Why Does it Matter if the US Loses Manufacturing Jobs?

There have been a lot of conflicting reports regarding the state of U.S. manufacturing. There are those who say that American manufacturing is experience a renaissance, and is stronger than it’s been in decades. Then there are those who say that reshoring is a hoax, and industry in the United States, while improving, isn’t anything to marvel at. This confusion comes from the number of different ways that people measure success. One of the ways that people gauge manufacturing in the U.S. is by looking at the number of manufacturing jobs.

After the Great Recession, a number of factories closed their doors, and many manufacturing jobs were sent overseas. Last month, the White House issued a report that suggests American manufacturing is on the rise. In less than 5 years, 865,000 new manufacturing jobs have been added in the U.S. This marks the first period of sustained growth since the 1990s. Manufacturing is growing faster than the overall economy for the first time in two decades, and there are a number of innovations and improvements being made in manufacturing.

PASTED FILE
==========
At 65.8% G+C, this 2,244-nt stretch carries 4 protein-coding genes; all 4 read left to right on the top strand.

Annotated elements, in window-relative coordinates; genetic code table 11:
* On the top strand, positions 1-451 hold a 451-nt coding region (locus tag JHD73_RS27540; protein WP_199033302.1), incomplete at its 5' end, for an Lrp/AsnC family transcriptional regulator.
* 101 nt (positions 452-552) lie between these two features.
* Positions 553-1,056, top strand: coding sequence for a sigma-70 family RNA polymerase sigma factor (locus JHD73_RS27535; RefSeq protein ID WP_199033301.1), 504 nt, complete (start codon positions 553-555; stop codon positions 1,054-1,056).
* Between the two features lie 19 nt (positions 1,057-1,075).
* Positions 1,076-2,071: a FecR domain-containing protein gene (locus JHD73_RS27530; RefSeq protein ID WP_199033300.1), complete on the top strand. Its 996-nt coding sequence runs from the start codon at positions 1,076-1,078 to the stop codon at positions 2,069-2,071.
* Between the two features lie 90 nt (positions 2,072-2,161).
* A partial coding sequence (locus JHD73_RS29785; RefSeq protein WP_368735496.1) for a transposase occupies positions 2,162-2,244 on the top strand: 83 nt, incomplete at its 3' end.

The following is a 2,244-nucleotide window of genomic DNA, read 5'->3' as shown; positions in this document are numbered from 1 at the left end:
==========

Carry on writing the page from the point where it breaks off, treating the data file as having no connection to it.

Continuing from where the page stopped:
But why is there such a focus on how the manufacturing industry is doing? Does it really matter if the U.S. loses manufacturing jobs?

According to the National Association of Manufacturers, every dollar spent in manufacturing contributes $1.37 to the economy. This is the highest return of any economic sector. It’s the same concept as supporting a local economy. When you buy goods made in the U.S. you are improving the U.S. economy rather than an overseas economy.

Manufacturing also lends itself to development. Manufacturing has been steadily becoming more and more automated over the years. This has been a result of improved technology. Automation is clearly the future of manufacturing, and could very well be the future for many things in our daily lives. More jobs in manufacturing puts the United States in a better position for the future.

There are, of course, many other reasons why manufacturing is important, but the contributions to the economy and to the development of new technology are two of the big ones. So until motion control and automation become so advanced that they replace the need for human workers entirely, manufacturing jobs matter.